Sexual harassment shatters ones self esteem Victims often blame themselves and speaking up about it may take years. The trauma can leave lifelong emotional scars. The investigation into allegations from a student of sexual harassment by a University of Manitoba Professor Steve Kirby and the failure to respond and react demonstrates the need for change in procedure. Ignoring a problem of sexual harassment allows the violence to continue, resulting in more victims and the perpetrator feels emboldened. Transferring is not the solution. Acknowledgement, accountability and action.
“CBC has seen two reports from that investigation in June that found Kirby’s behaviour constituted “sexual harassment” and would have created an “intimidating, humiliating or offensive work or learning environment” for female students. February wasn’t the first time the university had been told there were concerns with Kirby’s behaviour. In 2012 another former student had filed a human rights complaint to the university alleging personal harassment. That complaint was tossed out because it was filed too long after the alleged events to meet the time requirements of the university’s complaints policy.” “The University of Manitoba was warned repeatedly about concerns over the harassing behaviour of its star jazz professor, Steve Kirby, during a period stretching back many years.”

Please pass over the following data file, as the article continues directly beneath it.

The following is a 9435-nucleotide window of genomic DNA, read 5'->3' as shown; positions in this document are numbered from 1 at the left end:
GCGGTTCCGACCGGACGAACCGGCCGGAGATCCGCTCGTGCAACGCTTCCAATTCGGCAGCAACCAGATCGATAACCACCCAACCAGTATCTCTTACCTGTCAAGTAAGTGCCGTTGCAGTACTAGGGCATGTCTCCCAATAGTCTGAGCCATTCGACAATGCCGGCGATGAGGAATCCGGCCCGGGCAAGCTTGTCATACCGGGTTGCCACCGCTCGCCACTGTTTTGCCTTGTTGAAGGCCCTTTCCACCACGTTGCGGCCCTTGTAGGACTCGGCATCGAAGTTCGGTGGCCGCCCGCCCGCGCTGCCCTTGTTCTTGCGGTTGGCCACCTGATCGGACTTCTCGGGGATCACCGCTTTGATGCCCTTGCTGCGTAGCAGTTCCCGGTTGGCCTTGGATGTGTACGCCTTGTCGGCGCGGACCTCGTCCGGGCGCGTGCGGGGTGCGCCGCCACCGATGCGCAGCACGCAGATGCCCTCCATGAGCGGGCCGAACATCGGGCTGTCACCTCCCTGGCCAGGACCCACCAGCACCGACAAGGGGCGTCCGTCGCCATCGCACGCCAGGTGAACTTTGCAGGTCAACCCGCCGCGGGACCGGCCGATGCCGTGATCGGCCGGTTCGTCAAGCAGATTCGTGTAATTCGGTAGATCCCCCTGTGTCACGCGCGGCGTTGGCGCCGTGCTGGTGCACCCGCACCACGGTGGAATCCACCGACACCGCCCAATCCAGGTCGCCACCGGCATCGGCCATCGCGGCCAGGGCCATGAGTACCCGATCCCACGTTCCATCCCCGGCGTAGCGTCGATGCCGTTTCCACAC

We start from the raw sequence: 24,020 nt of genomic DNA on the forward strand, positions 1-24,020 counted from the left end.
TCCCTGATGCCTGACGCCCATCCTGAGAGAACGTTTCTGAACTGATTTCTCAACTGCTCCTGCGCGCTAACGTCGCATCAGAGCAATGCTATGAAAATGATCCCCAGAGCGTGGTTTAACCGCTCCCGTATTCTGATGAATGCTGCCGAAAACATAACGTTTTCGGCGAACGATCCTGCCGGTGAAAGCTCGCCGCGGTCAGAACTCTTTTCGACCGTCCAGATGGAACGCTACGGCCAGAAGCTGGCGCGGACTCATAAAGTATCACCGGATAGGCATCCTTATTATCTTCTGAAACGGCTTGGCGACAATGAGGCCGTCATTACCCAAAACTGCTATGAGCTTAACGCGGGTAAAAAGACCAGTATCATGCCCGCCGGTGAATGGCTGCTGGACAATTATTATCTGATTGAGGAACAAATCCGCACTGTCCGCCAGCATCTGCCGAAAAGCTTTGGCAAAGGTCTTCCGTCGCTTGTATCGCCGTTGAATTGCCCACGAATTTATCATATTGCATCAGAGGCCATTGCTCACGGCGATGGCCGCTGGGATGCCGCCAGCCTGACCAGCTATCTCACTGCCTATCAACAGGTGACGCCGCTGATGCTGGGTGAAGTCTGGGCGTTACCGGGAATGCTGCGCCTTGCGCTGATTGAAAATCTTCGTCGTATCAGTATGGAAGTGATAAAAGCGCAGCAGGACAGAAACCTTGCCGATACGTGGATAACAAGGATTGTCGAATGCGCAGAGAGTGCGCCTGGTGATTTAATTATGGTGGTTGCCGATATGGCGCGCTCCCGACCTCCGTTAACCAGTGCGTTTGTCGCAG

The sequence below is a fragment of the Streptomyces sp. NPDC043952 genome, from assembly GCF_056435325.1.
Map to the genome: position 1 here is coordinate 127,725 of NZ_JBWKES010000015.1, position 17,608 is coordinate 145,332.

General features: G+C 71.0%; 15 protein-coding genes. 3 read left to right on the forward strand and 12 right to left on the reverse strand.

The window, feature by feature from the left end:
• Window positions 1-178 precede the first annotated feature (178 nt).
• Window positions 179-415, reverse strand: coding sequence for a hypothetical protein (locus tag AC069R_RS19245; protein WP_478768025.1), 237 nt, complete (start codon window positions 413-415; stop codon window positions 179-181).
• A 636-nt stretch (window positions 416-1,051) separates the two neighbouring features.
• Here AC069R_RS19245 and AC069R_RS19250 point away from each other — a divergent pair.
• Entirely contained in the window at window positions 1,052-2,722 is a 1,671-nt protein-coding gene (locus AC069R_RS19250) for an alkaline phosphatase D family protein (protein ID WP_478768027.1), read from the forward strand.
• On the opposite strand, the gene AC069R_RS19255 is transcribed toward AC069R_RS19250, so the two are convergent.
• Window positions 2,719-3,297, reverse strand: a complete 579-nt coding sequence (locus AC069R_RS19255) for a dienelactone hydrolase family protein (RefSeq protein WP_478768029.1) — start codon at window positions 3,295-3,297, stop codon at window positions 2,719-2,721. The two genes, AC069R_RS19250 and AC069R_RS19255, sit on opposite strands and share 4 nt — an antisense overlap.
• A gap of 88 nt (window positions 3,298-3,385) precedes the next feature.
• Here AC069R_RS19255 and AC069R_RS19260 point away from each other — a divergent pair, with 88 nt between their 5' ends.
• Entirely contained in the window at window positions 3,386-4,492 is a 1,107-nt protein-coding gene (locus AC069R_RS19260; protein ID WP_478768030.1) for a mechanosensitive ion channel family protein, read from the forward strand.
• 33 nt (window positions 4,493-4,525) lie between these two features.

“It’s pretty horrifying,” said Julie Lalonde, an Ottawa-based advocate for safe campuses who educates groups about sexual harassment and violence. “The University of Manitoba at the very least needs to take accountability for what they’ve done, to make a statement to students talking about how they failed them, how they were not transparent, how they are moving forward in changing their policies and protocols and the way they do things in the future,” said Lalonde.” Well said!
What did they University know, when did they know it and what did they do to stop it?